Bright Marks in Appaloosa History

The late 1950s through the '60s ushered in a new era of Appaloosa stallions. In a time of change, Bright Eyes Brother took the lead as both an individual and a sire. Horsemen of the day say Bright Eyes Brother could stare right through you.

"It's almost as if he said, 'Go ahead and look at me,'" recalls Ed Roberts, who first laid eyes on the dun Appaloosa stallion at the 1959 National Western Livestock Show in Denver, Colorado. "I've met very few horses who've left that kind of impression."

"Brother" won his aged-stallion class that day and stood grand champion Appaloosa at the show. "That was the most prestigious show of the winter run," adds Roger Klamfoth, who remembers years when horses lined up around the rail vying for the aged-stallion title. "That was the world show for all the breeds before we had world shows."

Roberts, who now lives near Fort Worth, Texas, later became executive secretary of the American Paint Horse Association in 1975, retiring from the position in 2001. Klamfoth bred Appaloosas from the Brother line for more than 30 years at his Groveport, Ohio, ranch and served as chief executive officer of the Appaloosa Horse Club from 1992 through 2003. Both men agree that Bright Eyes Brother, along with his owner, the late Cecil Dobbin, ushered in a new era for the breed. The Appaloosa industry concurred in 1988, inducting both man and horse into the Appaloosa Horse Club Hall of Fame.

Dobbin's account of Brother's acquisition is one of the breed's most colorful tales, and the controversy surrounding Brother's production of white markings has boiled and simmered through the years. Today, nearly 55 years after the stallion's birth, Brother still commands a loyal following of breeders devoted to his brightly marked and highly talented descendents.

A Brother of "Bright Eyes"

The dun colt, by Billy Maddon (AQHA) and out of Plaudette, was born in 1950 on C.L. Maddon's New Mexico ranch. The white blanket over his hips earned him the moniker of "Frosty," an unassuming name for a horse who'd change the Appaloosa breed during his lifetime.

Not only was Frosty an Appaloosa, he was also half-brother to Maddons Bright Eyes (by Gold Mount, AQHA), a blue-eyed Quarter racing filly born with blazing speed and the fire to win against any horse she matched on the track. She collected three world-championship running titles and became the first horse to break 22 seconds on the quarter-mile.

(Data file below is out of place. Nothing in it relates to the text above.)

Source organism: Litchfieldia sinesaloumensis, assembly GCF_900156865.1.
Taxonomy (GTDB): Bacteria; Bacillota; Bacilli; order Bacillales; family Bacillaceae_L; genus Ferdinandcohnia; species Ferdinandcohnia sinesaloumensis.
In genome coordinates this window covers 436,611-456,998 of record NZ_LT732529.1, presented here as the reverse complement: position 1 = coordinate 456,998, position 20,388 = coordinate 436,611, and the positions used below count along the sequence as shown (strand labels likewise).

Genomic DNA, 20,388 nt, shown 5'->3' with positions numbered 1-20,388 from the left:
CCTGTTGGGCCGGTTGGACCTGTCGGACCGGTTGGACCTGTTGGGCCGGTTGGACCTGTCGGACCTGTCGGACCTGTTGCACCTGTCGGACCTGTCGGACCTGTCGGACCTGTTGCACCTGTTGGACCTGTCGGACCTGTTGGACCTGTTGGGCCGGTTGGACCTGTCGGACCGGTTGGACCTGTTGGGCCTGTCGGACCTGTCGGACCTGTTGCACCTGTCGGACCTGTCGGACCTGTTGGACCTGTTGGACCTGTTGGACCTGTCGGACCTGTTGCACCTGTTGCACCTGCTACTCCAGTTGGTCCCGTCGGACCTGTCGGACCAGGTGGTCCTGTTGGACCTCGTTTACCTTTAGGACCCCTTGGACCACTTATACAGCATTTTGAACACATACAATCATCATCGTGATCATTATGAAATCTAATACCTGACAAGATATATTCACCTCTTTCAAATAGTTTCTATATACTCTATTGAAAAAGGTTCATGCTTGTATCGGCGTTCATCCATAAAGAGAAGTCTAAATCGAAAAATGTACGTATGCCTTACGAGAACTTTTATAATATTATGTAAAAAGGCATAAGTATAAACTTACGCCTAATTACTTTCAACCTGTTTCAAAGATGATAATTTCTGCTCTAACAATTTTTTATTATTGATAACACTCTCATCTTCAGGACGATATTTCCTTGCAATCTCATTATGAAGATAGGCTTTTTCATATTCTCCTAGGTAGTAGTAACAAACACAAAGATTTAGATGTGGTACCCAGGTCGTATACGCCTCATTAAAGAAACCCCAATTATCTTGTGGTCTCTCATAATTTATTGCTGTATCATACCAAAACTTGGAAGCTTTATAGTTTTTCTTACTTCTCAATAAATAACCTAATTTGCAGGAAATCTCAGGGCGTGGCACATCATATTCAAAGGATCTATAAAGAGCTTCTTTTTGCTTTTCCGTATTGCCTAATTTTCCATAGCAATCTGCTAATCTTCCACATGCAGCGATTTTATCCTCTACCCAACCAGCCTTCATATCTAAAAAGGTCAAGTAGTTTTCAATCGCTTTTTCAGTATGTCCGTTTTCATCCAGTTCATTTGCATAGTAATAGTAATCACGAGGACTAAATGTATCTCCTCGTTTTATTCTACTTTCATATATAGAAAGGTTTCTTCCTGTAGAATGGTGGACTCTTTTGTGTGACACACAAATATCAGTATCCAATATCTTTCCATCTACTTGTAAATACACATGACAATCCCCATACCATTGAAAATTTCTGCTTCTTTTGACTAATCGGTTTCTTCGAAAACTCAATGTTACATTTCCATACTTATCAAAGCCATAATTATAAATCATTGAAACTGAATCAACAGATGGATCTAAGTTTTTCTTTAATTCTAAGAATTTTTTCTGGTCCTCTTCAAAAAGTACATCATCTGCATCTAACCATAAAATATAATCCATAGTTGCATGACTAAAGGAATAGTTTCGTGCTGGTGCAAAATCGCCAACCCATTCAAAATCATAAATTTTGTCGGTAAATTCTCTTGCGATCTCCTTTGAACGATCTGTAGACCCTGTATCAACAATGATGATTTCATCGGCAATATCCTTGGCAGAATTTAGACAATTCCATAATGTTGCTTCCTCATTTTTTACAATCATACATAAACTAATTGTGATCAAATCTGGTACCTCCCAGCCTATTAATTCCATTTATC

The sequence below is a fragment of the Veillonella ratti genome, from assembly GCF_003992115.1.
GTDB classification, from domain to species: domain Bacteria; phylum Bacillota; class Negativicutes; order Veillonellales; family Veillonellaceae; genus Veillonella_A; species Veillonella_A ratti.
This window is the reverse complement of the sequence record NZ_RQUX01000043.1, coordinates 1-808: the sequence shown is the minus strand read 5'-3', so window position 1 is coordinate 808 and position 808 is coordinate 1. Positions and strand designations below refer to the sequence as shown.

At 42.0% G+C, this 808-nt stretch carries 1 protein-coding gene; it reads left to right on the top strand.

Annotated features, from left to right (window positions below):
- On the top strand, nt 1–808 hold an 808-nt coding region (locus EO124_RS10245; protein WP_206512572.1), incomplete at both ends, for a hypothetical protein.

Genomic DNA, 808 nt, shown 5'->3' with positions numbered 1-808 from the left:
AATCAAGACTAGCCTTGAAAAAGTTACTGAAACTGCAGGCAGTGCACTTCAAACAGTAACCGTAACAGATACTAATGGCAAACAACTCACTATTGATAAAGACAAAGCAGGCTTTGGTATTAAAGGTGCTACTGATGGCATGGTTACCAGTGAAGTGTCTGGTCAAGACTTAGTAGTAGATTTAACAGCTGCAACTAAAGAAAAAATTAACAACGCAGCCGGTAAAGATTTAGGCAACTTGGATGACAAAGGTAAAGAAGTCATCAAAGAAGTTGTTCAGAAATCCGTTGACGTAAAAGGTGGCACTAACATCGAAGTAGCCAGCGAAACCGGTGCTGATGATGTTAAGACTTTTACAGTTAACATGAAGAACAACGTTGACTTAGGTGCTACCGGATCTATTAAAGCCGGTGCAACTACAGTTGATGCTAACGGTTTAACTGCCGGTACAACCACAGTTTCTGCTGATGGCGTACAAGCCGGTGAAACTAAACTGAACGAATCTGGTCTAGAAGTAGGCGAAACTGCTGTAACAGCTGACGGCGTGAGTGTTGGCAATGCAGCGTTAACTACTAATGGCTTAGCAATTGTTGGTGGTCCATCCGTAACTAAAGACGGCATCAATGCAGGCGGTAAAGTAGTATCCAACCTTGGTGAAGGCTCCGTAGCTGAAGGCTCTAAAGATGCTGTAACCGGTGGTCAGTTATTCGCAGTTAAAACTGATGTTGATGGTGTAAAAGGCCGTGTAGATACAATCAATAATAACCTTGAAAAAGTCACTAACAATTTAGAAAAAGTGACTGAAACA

Dobbin, remembered as a keen horseman and deft businessman, hopped into the Appaloosa scene like an investor riding a bull market to the top. A series of right-time moves and guiltless self-promotion made him one of the most famed horse breeders of his age. Later in the 1960s, when he served as an ApHC director, Dobbin conceived the idea for the now-famous Chief Joseph Trail Ride to help market the Appaloosa breed.

In the late 1950s, Dobbin made his living as an auctioneer and horse trader near Colorado Springs, Colorado. Working during the livestock-auction heyday, Dobbin witnessed deals, watched good horses go through the sale pen and listened to stories horsemen liked to tell. One particular story, told by Hank Wiescamp, piqued Dobbin's interest. According to Wiescamp, the mare Plaudette had produced an Appaloosa brother of Quarter Horse racing great Maddons Bright Eyes, the queen of the quarter-mile.

Dobbin ran a successful program at the time, but he knew he needed a better stallion - one such as "Bright Eyes" own brother - to take the lead as an Appaloosa breeder. With this in mind, Dobbin set out to find the dun Appaloosa stallion. By 1958, Dobbin's detective work led to Wiley Donaldson, a roper who lived on the Apache Indian reservation near Dulce, New Mexico.

Donaldson, it turned out, competed in rodeos aboard his Appaloosa brother of Bright Eyes. Only providence had stood between the 8-year-old stallion and the physical alteration that most rodeo colts faced. "Why he was left a stallion, I can only guess was meant for the Appaloosa's future," Roberts notes about the situation. Fortunately for the breed, the stallion remained intact.

With his family's life savings in hand and trailer in tow, Dobbin headed off on a nearly 300-mile trek to see Frosty in person and buy the stallion.

"I wasn't there at the time, but I can imagine 'Cec' nearly dropped his teeth when he first saw that horse," says Harry Reed, a family friend who worked for Dobbin on the ranch. "He'd never seen an Appaloosa that looked like that."

Impressed by what he saw, Dobbin made Donaldson an offer. It's said the negotiations went deep into the night before the pair struck a deal. After Dobbin secured the sale and headed back to Colorado with the horse, he called his friend, then-WH Editor Dick Spencer, who agreed that Frosty was an unworthy name for the next great Appaloosa sire. He also pointed out that Dobbin would introduce the stallion to everyone as Bright Eyes' brother, so with that, Brother got his new name.

See the March issue of Western Horseman for the complete story.